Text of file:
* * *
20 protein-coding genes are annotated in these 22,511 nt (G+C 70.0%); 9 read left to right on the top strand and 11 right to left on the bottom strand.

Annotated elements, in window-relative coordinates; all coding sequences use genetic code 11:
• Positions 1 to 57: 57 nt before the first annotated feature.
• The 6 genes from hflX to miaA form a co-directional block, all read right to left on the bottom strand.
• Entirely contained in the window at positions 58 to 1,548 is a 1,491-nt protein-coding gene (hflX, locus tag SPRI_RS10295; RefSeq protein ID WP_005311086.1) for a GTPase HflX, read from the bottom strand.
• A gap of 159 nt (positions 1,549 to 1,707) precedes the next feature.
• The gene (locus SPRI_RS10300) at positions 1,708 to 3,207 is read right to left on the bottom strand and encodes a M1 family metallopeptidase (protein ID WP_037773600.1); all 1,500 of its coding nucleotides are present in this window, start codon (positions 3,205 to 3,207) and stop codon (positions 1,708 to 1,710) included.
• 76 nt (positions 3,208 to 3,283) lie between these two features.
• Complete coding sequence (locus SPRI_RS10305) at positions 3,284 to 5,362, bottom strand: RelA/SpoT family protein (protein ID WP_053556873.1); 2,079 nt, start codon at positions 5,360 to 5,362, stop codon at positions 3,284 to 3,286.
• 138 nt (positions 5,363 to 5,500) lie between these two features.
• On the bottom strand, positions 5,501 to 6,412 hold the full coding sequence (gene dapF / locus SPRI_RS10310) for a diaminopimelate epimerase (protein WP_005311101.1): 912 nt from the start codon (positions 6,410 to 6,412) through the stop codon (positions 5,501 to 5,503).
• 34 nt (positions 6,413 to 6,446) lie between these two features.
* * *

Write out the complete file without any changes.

20 protein-coding genes are annotated in these 22,511 nt (G+C 70.0%); 9 read left to right on the top strand and 11 right to left on the bottom strand.

Annotated elements, in window-relative coordinates; all coding sequences use genetic code 11:
• Positions 1 to 57: 57 nt before the first annotated feature.
• The 6 genes from hflX to miaA form a co-directional block, all read right to left on the bottom strand.
• Entirely contained in the window at positions 58 to 1,548 is a 1,491-nt protein-coding gene (hflX, locus tag SPRI_RS10295; RefSeq protein ID WP_005311086.1) for a GTPase HflX, read from the bottom strand.
• A gap of 159 nt (positions 1,549 to 1,707) precedes the next feature.
• The gene (locus SPRI_RS10300) at positions 1,708 to 3,207 is read right to left on the bottom strand and encodes a M1 family metallopeptidase (protein ID WP_037773600.1); all 1,500 of its coding nucleotides are present in this window, start codon (positions 3,205 to 3,207) and stop codon (positions 1,708 to 1,710) included.
• 76 nt (positions 3,208 to 3,283) lie between these two features.
• Complete coding sequence (locus SPRI_RS10305) at positions 3,284 to 5,362, bottom strand: RelA/SpoT family protein (protein ID WP_053556873.1); 2,079 nt, start codon at positions 5,360 to 5,362, stop codon at positions 3,284 to 3,286.
• 138 nt (positions 5,363 to 5,500) lie between these two features.
• On the bottom strand, positions 5,501 to 6,412 hold the full coding sequence (gene dapF / locus SPRI_RS10310) for a diaminopimelate epimerase (protein WP_005311101.1): 912 nt from the start codon (positions 6,410 to 6,412) through the stop codon (positions 5,501 to 5,503).
• 34 nt (positions 6,413 to 6,446) lie between these two features.